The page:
Israeli Academics Snub Settlement College

Hundreds of prominent Israeli university professors and lecturers have blasted their government’s decision to recognize the first university built on occupied Palestinian land in the occupied West Bank, warning this fans international boycott of Israeli universities.

"It was a mistake from the start to allow the creation of a college outside the borders of the State of Israel and to give it Council for Higher Education recognition," they wrote in a letter to the Council of Higher Education cited by Haaretz on Wednesday, February 10.

Israeli Defense Minister Ehud Barak has decided to upgrade the College of Judea and Samaria, located in Ariel settlement in the occupied West Bank, to a university center.

This is a step toward recognition as a full-fledged university and will entitle the college to significant extra funding, allowing it to expand its student population.

The college is the largest Israeli public college and has grown dramatically since its founding in 1982 as the West Bank campus of Bar Ilan University in Ramat Gan, close to Tel Aviv.

Its association with Bar-Ilan University lapsed in the 2004-05 academic year with the school administration’s decision to become independent and pursue university status.

In 2007, the College declared itself a ‘university center’, a decision that the Ministry of Education and the Council for Higher Education had vowed to block.

In 2008, the Council announced that it would not recognize degrees awarded by the college.

Boycott

The letter, signed by over two hundred fifty professors and lecturers, urged the Council for Higher Education to instruct "universities in Israel not to work with the college in Ariel as they do between themselves."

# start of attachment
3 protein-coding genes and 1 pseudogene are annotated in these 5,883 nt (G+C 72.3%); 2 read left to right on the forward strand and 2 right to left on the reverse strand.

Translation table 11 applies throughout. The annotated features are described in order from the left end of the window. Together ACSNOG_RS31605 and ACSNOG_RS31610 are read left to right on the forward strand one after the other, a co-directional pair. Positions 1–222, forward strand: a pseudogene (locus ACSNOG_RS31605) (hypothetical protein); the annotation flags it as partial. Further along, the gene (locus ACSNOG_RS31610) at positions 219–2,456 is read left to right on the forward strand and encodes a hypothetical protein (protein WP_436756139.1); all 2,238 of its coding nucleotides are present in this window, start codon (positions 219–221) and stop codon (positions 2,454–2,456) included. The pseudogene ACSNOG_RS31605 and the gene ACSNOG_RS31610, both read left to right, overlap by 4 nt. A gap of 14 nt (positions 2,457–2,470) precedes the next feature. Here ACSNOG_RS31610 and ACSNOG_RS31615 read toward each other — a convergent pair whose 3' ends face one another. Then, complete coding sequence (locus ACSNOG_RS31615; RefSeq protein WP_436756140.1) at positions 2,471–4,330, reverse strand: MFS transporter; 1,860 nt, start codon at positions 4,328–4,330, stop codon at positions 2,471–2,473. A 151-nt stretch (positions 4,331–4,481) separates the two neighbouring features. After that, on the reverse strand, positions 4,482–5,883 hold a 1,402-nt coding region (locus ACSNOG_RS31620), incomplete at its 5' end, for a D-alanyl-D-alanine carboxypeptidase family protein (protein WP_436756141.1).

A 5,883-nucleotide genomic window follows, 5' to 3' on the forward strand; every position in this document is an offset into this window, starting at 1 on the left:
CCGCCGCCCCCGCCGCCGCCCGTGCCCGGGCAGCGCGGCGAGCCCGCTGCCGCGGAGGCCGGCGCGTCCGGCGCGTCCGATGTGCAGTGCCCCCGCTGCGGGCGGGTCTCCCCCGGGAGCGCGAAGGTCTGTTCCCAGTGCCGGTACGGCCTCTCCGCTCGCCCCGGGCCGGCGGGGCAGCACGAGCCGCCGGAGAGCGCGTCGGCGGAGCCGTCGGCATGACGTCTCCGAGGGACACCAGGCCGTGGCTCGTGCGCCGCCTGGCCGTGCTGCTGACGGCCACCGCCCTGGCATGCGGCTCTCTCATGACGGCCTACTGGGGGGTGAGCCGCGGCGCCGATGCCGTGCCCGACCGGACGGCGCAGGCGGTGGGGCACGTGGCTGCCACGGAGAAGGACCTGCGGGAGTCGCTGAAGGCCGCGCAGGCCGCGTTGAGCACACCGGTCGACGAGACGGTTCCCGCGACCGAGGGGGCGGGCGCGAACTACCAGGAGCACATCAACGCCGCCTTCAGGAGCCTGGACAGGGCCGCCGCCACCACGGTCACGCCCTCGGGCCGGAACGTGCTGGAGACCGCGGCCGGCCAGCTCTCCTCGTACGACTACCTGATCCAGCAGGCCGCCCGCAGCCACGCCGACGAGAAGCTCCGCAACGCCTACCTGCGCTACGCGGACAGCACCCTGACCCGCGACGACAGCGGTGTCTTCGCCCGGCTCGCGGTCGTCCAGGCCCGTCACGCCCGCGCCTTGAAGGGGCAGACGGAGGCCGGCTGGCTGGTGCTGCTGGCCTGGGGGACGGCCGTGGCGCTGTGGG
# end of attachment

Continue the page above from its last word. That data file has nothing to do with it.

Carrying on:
"The Council’s clear opposition to recognizing the college in Ariel as a university would show that Israel’s academic establishment is not participating in tightening hold on the West Bank."

There are more than 164 Jewish settlements in the occupied West Bank, eating up more than 40 percent of the occupied territory.

The international community considers all Israeli settlements on occupied Palestinian land illegal.

The academics asserted that not recognizing the College as a university is needed to avoid an international boycott for all Israeli universities.

"(It) would aid us in thwarting attempts to impose an academic boycott on Israel’s universities."

Last November, a Norwegian university, Trondheim, voted on boycotting Israeli universities, though the motion was rejected.

In 2007, Britain’s largest association for professors and lecturers, the University and College Union (UCU), backed a call by Palestinian trade unions to boycott Israeli academic institutions.

More than 100 British doctors have also called for a boycott of the Israeli Medical Association.

Ariel College found itself at the centre of a diplomatic row last year when Spain disqualified its researchers from the finals of a competition to design a solar-powered house.

Spanish officials said the institution could not participate because it was built on occupied Palestinian land.

(IslamOnline.net)

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